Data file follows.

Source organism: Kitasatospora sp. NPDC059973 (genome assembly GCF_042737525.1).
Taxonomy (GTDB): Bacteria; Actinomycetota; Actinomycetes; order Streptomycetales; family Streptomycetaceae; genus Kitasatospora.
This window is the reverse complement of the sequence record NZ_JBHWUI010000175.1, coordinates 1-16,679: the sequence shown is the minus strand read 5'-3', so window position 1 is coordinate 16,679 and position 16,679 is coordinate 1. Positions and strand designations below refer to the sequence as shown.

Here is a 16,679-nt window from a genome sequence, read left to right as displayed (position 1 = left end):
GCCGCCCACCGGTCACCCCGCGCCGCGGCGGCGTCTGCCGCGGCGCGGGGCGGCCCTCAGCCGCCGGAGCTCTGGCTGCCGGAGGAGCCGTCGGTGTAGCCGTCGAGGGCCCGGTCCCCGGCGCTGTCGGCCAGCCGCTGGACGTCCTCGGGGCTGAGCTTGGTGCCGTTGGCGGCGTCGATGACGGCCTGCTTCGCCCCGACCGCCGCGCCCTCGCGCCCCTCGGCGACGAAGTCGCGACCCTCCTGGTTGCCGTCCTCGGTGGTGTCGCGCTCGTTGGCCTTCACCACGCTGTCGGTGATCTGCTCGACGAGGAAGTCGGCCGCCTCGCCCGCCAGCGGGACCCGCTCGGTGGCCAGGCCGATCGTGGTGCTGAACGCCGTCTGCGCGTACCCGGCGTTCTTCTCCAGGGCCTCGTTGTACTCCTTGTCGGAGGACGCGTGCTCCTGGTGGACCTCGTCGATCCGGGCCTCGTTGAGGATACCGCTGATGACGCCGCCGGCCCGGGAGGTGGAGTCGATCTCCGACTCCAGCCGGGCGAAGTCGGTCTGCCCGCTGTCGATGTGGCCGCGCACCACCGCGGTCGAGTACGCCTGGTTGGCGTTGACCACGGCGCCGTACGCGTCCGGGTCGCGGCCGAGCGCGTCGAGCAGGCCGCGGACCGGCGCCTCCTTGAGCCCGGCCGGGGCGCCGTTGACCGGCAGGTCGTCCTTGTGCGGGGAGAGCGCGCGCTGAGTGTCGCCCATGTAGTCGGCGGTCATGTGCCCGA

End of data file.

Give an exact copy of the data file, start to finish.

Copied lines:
Source organism: Kitasatospora sp. NPDC059973 (genome assembly GCF_042737525.1).
Taxonomy (GTDB): Bacteria; Actinomycetota; Actinomycetes; order Streptomycetales; family Streptomycetaceae; genus Kitasatospora.
This window is the reverse complement of the sequence record NZ_JBHWUI010000175.1, coordinates 1-16,679: the sequence shown is the minus strand read 5'-3', so window position 1 is coordinate 16,679 and position 16,679 is coordinate 1. Positions and strand designations below refer to the sequence as shown.

Here is a 16,679-nt window from a genome sequence, read left to right as displayed (position 1 = left end):
GCCGCCCACCGGTCACCCCGCGCCGCGGCGGCGTCTGCCGCGGCGCGGGGCGGCCCTCAGCCGCCGGAGCTCTGGCTGCCGGAGGAGCCGTCGGTGTAGCCGTCGAGGGCCCGGTCCCCGGCGCTGTCGGCCAGCCGCTGGACGTCCTCGGGGCTGAGCTTGGTGCCGTTGGCGGCGTCGATGACGGCCTGCTTCGCCCCGACCGCCGCGCCCTCGCGCCCCTCGGCGACGAAGTCGCGACCCTCCTGGTTGCCGTCCTCGGTGGTGTCGCGCTCGTTGGCCTTCACCACGCTGTCGGTGATCTGCTCGACGAGGAAGTCGGCCGCCTCGCCCGCCAGCGGGACCCGCTCGGTGGCCAGGCCGATCGTGGTGCTGAACGCCGTCTGCGCGTACCCGGCGTTCTTCTCCAGGGCCTCGTTGTACTCCTTGTCGGAGGACGCGTGCTCCTGGTGGACCTCGTCGATCCGGGCCTCGTTGAGGATACCGCTGATGACGCCGCCGGCCCGGGAGGTGGAGTCGATCTCCGACTCCAGCCGGGCGAAGTCGGTCTGCCCGCTGTCGATGTGGCCGCGCACCACCGCGGTCGAGTACGCCTGGTTGGCGTTGACCACGGCGCCGTACGCGTCCGGGTCGCGGCCGAGCGCGTCGAGCAGGCCGCGGACCGGCGCCTCCTTGAGCCCGGCCGGGGCGCCGTTGACCGGCAGGTCGTCCTTGTGCGGGGAGAGCGCGCGCTGAGTGTCGCCCATGTAGTCGGCGGTCATGTGCCCGA